I recently finished another book in my study on women’s role in the church. This one was published in 1991 by John Temple Bristow. It is a small book (130 pages), but well researched and quite significant. It’s not a quick read, by any means, but it is not overly technical either. Bristol writes in a way that is down to earth and easy to understand by any of his readers. He points out the facts without getting overly tedious.
Therefore, I strongly recommend this book to anybody who truly wants to understand the role of women in the church. In fact, I consider this little book a MUST READ. Bristow’s book is very important because it points out how the writings of Paul have largely been misunderstood because modern readers have failed to consider the context in which Paul wrote. We also fail to recognize the strong influences the Greek, Roman, and even Jewish cultures on the early church as well as the church today.
Bristow deals with the history of how society has viewed women. He examines the predominate spiritual and philosophical thoughts within Hellenistic, Roman, and Hebrew culture. In doing this, Bristol is able to help the reader understand how Jesus and his disciples, including Paul, had a very high view of women.
Building from this background, Bristow goes on to examine what he feels are some vastly misunderstood passages. When these passages are read through modern day eyes, some people have understood them to imply that woman are inferior, less intelligent, more prone to sin, and less equipped for leadership. From our world perspective where women have achieved the highest recognition in virtually every field, Paul comes across as a male chauvinist. Yet in other passages, Paul has a very high view of women which was completely contrary to the culture he was in. Paul’s statement in Gal. 3:28 for example, (There is neither Jew nor Greek, slave nor free, male nor female, for you are all one in Christ Jesus), completely contradicts prominent philosophies in Paul’s day. Paul does, however, respect cultural trends which may have caused early Christians to be viewed with scrutiny.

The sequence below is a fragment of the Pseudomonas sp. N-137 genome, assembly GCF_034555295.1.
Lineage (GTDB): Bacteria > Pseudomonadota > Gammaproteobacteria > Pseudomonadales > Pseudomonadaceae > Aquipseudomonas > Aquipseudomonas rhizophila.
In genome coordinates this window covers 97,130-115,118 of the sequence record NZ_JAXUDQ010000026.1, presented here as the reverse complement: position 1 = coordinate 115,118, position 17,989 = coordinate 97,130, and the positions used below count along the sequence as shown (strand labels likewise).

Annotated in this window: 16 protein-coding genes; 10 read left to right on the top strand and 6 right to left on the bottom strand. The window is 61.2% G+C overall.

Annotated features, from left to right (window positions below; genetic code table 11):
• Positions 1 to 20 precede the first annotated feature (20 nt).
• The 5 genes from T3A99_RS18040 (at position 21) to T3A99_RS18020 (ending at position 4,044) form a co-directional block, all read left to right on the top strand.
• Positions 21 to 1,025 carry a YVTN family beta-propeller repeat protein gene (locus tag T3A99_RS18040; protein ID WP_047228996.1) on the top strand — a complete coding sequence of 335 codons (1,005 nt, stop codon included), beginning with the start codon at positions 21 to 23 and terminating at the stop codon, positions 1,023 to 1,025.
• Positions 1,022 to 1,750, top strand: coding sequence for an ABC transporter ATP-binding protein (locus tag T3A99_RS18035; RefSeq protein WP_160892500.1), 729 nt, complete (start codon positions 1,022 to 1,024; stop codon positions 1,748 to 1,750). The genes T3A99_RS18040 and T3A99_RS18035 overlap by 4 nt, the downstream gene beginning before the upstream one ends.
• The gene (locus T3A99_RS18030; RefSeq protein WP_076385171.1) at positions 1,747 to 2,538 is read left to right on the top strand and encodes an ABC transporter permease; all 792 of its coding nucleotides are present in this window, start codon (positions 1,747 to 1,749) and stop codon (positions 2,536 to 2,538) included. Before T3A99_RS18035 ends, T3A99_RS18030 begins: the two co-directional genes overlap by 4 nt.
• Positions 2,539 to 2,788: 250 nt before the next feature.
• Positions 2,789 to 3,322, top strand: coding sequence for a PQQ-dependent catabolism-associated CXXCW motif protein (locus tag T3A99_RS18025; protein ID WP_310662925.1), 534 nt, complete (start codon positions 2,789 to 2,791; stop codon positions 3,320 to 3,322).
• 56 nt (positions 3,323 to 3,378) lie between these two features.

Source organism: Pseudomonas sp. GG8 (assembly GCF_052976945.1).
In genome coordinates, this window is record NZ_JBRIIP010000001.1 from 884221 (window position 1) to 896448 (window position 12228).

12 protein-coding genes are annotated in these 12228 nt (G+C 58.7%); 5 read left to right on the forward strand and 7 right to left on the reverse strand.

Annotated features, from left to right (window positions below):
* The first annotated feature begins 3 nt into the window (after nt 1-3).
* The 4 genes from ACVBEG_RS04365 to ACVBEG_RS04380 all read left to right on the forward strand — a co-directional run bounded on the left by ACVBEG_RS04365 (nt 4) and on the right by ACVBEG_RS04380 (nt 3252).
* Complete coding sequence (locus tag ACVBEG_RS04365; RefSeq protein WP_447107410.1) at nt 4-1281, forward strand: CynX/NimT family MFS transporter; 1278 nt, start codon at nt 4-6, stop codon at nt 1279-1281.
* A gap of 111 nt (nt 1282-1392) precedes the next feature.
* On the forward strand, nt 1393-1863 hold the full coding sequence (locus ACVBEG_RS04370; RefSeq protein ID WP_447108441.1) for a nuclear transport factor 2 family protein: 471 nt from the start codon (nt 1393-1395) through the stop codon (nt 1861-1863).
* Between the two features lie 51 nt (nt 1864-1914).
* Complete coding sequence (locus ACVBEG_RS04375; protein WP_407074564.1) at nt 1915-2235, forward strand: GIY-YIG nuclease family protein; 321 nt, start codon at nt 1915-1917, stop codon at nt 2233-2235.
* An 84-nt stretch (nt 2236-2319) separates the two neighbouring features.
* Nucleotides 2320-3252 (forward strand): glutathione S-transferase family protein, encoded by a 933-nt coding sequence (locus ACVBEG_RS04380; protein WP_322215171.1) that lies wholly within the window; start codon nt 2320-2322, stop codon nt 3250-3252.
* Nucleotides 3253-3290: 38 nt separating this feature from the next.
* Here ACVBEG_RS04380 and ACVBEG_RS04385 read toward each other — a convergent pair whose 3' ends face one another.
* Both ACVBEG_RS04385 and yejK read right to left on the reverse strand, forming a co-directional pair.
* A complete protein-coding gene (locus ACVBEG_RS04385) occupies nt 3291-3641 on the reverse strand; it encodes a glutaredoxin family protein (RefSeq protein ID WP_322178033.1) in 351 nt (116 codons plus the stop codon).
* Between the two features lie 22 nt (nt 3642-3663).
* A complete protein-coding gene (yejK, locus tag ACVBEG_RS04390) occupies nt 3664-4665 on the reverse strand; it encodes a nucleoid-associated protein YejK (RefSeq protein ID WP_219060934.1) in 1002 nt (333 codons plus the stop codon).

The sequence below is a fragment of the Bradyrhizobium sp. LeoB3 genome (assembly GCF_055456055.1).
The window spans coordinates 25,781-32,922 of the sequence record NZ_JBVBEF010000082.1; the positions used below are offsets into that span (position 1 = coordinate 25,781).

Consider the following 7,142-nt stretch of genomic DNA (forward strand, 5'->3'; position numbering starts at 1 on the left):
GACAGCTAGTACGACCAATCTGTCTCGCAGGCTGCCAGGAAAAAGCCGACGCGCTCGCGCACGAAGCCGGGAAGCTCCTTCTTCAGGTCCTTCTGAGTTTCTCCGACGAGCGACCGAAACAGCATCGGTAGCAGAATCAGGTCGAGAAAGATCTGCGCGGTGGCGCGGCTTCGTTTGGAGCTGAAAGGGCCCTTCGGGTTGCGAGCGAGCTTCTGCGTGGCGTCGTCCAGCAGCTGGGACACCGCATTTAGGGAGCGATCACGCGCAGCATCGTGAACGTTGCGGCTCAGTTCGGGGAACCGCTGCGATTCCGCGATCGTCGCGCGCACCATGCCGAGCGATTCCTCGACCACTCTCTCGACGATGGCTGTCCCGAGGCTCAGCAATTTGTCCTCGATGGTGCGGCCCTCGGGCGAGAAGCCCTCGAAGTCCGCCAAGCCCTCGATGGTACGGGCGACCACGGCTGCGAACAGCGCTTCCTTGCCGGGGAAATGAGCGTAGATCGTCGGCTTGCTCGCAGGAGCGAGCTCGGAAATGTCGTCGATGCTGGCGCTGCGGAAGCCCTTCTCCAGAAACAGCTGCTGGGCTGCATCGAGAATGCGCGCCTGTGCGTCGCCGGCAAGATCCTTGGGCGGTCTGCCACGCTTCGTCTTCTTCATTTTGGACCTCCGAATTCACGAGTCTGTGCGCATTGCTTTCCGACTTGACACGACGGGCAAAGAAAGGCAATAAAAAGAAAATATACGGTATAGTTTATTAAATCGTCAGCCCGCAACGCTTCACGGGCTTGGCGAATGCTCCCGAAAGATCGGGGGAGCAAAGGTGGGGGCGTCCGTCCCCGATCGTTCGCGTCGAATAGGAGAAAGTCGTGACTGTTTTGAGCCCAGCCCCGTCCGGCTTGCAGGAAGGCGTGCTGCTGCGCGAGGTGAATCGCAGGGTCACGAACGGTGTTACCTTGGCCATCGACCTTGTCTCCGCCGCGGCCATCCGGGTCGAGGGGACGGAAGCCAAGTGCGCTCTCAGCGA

Today there is a great deal of confusion as to what the Bible really teaches about women. Were women created as helpers and subordinates of men? Are they inferior? What can they do? What can’t they do? Ironically, when the church started on the day of Pentecost, Peter referred to the prophesy of Joel that was being fulfilled that day.
Act 2:17-18 ” ‘In the last days, God says, I will pour out my Spirit on all people. Your sons and daughters will prophesy, your young men will see visions, your old men will dream dreams.
Even on my servants, both men and women, I will pour out my Spirit in those days, and they will prophesy.
Sure enough, Paul refers to the practice of women praying and prophesying in 1 Cor. 11:5-6. The book of Acts tells us that Philip had four daughters who prophesied (Acts 21:8). In the final chapter of Romans, Paul commends the vital work of several women for their work of sharing the gospel message. Yet, Paul seems to demand silence and submission from women in 1 Cor. 14:34; and 1 Tim. 2:11-12. This is the rub in which churches have been arguing and splitting over for centuries now.
The truth is we are confused. Hardly anybody sees it the same way. Even those who think woman are to have a more submissive and passive role in the church are completely inconsistent in determining what roles women can play. If women are to be silent and therefore can’t lead in prayer or publicly address the congregation, what does this mean? Can they make announcements? Can they sing out loud? Are they aloud to talk to their friends as the church assembles? Can they correct a child during the assembly? Women obviously can teach the Bible, but not everyone agrees on who she can teach. If she can teach an unbelieving man, must she cease and desist once he becomes a believer? Is a woman to cease instructing her children after they are baptized? I can list a hundred other questions and get a variety of answers to each. People are confused and there is a great need to go back to the Scripture and distinguish between the Scriptural message and what has been traditionally passed down to us from a variety of cultural elements.
I for one, must admit, my previously held beliefs on this matter have been severely challenged. I haven’t reached a point where I’m forming my conclusions yet, but I will admit some of my first impressions on several passages have been misunderstood. Regardless of one’s conclusion, this book will be helpful for it’s background information. The culture in which I find myself is completely different from Paul’s, but when I understand the situations Paul was addressing, I will be better equipped to apply his message to my own situation.